If one thing is true of COVID-19, it’s that our resilience has been truly put to the test. If your mind has been consumed by news about COVID, conversations on COVID, and calculations of COVID statistics, then you’re not alone.
With our minds so consumed by what’s going on, it’s no wonder so many people are struggling under the weight of their emotional and cognitive load. It’s certainly one of the most challenging events that we will experience because it has impacted the entire world.
- So, how do you deal with it? How do you reduce that cognitive and emotional load of COVID?
First of all, I want to touch on the idea that this could be your opportunity to write a best-seller or compose the next 1812 Overture. There have been a lot of hot takes on social media about how you can best use this downtime.
But if you haven’t ‘accomplished’ anything, that’s fine. Ultimately, we’re all just trying to get by, and even though you may have more time on your hands than usual, your brain isn’t necessarily firing on all cylinders in a way that facilitates creativity.
You shouldn’t feel bad about that. However, if you went into this thinking you could be super-productive and feel disappointed… don’t. This is where expectation management comes into play. There’s a lot going on, and this type of stress is distracting. It results in low motivation and disrupts concentration.
The pandemic has brought on a series of new cognitive and emotional loads to deal with, which will impact your productivity. So, go easy on yourself as you find a new rhythm and routine in your life. Set realistic goals and manage expectations.
Manage Stress by Maintaining Your Health
The foundation of good mental health relies heavily on stress management. That includes the need to prioritize sleep, nutrition, exercise, and getting enough water, to keep your health and coping abilities in top condition.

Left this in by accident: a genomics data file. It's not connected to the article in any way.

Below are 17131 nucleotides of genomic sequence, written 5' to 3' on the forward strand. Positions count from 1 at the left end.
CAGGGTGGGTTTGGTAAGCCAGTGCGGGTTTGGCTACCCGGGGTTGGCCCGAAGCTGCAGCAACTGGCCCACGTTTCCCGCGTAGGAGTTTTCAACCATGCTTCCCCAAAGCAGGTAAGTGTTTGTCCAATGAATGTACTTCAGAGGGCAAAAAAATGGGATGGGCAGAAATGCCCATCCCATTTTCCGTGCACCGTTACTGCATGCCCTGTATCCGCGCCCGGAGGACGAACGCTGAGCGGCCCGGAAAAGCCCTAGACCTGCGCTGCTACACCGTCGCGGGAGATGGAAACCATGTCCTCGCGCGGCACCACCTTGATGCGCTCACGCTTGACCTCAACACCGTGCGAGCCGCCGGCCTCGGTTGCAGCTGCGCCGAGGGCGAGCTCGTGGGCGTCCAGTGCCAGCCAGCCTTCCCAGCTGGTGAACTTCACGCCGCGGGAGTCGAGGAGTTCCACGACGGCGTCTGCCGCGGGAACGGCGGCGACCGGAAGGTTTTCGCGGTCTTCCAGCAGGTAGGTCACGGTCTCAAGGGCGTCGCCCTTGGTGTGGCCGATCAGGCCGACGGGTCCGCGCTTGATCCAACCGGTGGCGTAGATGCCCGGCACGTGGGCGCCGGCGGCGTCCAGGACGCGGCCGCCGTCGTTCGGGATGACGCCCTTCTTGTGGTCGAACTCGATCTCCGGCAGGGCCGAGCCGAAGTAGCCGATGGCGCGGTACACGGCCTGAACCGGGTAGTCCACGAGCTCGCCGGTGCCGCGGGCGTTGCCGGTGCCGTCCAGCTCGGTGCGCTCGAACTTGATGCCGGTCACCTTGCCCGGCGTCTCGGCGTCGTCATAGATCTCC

If you’re normally a good sleeper, don’t give in to the impulse to disrupt your routine, although it is entirely reasonable to make some intentional adjustments if other circumstances have caused your schedule and needs to change. If you have always struggled with a sleep routine, now is your time to change that.
Maintain a routine around when you go to bed and when you get up, and avoid alcohol, caffeine, and screens in the hour or two before bed. Exercise will help you reduce stress while boosting your emotions and providing you with sleep routine help.
When under extreme stress, it’s tempting to try to manage it temporarily with food and alcohol choices that provide short-term comfort at the expense of undermining your overall health. It’s an understandable impulse, but it isn’t one you want to give in to. It will be damaging over the long-term.
Rely on Routine
A routine will help you manage your stress and anxiety levels, which is key to adapting to the new reality we are faced with. You should have clear boundaries between working hours and non-working hours. This is something you can do in your headspace as well as in the physical workspace you use. Embrace things that provide you with joy.
Even introverts need social connections, and it’s a particularly challenging time for extroverts. Create a virtual forum for your friends and family, have video chats over coffee, join a book club, do whatever it takes to maintain your social connections.
It’s important that you don’t feel alone, so be proactive. Even if you live with a spouse and children, it’s important to reach out beyond your closest ties to connect with others outside your immediate circle.
The best thing you can do to manage your load is to focus on the here and now by taking every day as it comes. It’s a stressful time for everyone, and it’s going to put your mental health to the test. Take a proactive approach to protect your mental health, and be kind to yourself and others.
Right now, there isn’t a whole lot for you to control. What you can control is how you speak to yourself, how you speak to others, and how you proceed through the rest of this pandemic.